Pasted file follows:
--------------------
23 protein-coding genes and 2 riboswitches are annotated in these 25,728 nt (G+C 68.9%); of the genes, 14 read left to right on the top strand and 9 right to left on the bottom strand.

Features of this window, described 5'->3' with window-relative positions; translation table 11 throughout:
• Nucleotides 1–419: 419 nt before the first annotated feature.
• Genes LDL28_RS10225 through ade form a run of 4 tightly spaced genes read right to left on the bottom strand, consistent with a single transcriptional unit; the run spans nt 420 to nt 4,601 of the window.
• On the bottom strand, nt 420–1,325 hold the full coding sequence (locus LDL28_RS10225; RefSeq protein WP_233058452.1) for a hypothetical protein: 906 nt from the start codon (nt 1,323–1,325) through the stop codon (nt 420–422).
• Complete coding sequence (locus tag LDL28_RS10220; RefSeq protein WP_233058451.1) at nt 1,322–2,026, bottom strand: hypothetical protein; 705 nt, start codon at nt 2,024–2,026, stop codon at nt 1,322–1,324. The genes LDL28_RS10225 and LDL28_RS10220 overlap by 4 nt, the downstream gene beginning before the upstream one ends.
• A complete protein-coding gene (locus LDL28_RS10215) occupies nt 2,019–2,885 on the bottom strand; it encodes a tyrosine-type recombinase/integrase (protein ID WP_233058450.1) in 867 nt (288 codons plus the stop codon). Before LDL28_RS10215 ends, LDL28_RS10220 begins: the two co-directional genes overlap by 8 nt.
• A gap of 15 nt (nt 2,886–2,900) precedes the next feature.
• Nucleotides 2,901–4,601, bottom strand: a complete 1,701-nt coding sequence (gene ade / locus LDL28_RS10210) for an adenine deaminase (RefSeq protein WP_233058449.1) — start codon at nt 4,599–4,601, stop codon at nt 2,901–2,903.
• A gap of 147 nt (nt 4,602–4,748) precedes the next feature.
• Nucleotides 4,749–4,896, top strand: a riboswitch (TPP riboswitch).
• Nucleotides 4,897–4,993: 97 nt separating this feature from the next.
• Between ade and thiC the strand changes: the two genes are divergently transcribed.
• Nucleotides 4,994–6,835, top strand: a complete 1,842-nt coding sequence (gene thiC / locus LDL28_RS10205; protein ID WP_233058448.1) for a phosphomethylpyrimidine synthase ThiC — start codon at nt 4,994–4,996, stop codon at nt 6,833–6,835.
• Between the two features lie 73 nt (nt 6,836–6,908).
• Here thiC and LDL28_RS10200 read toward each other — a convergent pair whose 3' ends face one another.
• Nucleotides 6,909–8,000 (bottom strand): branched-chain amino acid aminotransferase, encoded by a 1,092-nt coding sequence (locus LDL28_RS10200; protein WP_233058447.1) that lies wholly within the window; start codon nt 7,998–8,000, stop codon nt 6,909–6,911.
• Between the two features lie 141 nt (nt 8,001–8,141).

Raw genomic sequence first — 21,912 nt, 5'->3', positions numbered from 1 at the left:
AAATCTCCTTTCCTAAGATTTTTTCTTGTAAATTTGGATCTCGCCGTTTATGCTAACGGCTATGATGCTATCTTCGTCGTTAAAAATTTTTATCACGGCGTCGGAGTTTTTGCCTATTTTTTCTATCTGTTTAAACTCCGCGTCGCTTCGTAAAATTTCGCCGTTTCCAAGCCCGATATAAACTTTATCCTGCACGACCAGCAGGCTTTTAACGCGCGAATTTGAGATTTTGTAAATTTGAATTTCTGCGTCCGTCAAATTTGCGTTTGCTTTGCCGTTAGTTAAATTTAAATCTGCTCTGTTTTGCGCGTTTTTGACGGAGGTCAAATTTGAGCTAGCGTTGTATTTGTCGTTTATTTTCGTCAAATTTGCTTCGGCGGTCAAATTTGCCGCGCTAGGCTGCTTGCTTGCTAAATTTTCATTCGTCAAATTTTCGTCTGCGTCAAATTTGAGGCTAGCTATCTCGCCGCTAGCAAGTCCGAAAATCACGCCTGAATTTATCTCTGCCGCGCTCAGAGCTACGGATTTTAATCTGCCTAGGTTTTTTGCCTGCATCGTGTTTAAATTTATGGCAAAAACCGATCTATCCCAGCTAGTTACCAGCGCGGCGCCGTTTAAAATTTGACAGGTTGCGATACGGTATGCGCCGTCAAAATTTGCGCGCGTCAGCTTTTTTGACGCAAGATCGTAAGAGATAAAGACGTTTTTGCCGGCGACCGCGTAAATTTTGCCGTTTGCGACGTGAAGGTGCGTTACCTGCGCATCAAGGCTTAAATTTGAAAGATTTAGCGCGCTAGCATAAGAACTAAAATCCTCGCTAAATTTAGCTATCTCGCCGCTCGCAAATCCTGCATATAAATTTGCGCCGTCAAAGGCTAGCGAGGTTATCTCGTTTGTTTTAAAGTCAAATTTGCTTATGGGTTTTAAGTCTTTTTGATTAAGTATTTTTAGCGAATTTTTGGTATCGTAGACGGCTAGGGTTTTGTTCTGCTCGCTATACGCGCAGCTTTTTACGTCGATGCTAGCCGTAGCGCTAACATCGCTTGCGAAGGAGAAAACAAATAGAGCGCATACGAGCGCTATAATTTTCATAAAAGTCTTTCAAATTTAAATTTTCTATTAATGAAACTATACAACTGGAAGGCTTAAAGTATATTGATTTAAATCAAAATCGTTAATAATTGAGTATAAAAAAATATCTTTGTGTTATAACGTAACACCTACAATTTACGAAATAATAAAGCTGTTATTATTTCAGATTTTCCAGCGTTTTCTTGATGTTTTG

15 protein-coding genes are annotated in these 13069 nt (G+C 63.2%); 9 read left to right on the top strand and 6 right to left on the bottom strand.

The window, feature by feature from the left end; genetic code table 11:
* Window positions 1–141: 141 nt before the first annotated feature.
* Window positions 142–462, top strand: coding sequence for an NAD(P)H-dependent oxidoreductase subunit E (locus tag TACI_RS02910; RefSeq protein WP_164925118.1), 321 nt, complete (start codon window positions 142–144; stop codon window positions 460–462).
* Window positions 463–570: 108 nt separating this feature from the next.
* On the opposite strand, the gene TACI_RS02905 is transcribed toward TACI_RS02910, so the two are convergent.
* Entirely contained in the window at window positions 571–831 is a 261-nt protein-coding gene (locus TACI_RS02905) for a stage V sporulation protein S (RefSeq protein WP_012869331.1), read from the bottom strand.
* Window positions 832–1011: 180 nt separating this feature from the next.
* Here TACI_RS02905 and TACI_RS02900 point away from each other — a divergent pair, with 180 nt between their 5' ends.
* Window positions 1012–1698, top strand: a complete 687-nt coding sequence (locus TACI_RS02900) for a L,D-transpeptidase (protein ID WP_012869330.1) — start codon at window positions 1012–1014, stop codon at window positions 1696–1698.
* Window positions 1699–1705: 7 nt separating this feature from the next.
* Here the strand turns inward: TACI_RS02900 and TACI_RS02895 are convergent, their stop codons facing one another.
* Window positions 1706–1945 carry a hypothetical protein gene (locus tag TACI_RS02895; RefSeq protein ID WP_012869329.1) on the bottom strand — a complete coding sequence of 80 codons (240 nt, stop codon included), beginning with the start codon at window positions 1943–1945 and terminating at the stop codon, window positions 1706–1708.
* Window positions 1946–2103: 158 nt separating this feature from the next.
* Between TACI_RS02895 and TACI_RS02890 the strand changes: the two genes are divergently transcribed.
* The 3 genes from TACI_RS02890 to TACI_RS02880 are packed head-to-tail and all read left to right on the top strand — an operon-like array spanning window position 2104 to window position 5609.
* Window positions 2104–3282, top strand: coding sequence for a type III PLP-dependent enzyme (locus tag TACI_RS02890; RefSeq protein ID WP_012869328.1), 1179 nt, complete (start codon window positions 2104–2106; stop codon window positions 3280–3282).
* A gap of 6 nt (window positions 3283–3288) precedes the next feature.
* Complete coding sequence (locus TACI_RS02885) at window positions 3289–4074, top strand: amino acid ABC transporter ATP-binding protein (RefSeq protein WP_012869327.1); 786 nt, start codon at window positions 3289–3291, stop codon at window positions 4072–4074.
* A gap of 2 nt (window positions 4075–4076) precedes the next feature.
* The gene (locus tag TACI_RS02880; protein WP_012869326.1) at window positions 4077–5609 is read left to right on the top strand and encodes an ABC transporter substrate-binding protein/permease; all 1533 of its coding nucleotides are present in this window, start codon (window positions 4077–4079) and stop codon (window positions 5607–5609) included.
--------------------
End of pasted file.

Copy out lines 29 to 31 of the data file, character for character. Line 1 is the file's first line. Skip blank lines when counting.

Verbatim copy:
* Here TACI_RS02905 and TACI_RS02900 point away from each other — a divergent pair, with 180 nt between their 5' ends.
* Window positions 1012–1698, top strand: a complete 687-nt coding sequence (locus TACI_RS02900) for a L,D-transpeptidase (protein ID WP_012869330.1) — start codon at window positions 1012–1014, stop codon at window positions 1696–1698.
* Window positions 1699–1705: 7 nt separating this feature from the next.